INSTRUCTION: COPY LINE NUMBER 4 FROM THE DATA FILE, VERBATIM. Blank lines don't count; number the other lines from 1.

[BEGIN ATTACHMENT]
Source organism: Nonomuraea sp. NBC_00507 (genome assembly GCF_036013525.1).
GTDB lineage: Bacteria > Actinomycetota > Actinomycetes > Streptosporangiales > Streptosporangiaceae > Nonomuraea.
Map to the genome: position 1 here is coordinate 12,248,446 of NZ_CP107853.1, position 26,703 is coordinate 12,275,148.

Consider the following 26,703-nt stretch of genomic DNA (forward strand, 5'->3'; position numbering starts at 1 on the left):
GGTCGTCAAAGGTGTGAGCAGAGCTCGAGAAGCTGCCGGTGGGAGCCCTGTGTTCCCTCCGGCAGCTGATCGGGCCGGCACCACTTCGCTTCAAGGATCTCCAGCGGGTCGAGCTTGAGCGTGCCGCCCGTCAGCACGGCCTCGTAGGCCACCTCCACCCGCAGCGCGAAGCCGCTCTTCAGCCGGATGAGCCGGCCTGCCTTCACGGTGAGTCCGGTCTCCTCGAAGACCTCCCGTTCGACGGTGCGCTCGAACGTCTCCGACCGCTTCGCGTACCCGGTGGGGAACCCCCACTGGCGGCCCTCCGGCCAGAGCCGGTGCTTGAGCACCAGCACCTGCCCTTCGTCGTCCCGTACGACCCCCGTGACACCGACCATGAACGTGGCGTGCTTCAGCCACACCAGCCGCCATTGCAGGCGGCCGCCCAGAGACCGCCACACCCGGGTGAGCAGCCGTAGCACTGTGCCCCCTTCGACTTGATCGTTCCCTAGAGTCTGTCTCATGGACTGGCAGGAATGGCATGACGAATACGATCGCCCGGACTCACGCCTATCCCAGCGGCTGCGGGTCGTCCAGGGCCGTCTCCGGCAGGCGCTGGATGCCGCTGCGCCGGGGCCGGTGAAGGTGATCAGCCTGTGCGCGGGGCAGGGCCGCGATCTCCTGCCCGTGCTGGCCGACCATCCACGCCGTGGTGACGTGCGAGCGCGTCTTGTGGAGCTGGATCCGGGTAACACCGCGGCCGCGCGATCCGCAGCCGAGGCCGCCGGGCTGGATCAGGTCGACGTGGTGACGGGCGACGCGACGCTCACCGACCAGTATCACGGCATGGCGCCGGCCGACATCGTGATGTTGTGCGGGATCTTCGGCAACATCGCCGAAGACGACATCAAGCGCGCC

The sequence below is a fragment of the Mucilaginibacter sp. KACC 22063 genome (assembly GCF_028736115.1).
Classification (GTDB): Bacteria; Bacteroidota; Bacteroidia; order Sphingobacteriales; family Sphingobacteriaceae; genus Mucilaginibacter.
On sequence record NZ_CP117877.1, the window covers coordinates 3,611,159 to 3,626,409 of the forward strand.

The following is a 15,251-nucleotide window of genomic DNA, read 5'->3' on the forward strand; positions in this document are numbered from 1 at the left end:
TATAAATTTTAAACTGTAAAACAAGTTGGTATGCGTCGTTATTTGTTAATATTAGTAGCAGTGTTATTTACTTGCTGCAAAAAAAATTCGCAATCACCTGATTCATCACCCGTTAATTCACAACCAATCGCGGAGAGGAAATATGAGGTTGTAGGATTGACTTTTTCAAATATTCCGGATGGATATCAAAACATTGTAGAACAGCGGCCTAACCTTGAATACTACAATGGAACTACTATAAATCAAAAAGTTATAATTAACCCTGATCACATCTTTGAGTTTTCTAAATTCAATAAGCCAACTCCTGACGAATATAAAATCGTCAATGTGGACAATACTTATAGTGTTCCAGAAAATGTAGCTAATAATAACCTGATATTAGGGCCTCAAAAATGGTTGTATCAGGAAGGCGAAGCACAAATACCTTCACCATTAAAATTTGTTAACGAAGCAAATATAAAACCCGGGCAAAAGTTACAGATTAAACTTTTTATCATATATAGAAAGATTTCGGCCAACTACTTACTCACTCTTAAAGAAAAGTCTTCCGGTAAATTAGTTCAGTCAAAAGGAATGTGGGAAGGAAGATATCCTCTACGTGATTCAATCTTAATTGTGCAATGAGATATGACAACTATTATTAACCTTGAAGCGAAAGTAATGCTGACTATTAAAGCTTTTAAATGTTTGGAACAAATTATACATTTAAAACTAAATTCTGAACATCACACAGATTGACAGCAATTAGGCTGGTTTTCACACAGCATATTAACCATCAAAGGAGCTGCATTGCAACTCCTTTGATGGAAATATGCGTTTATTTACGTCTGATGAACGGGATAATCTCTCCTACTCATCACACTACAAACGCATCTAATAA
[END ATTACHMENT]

Consider the following 26,703-nt stretch of genomic DNA (forward strand, 5'->3'; position numbering starts at 1 on the left):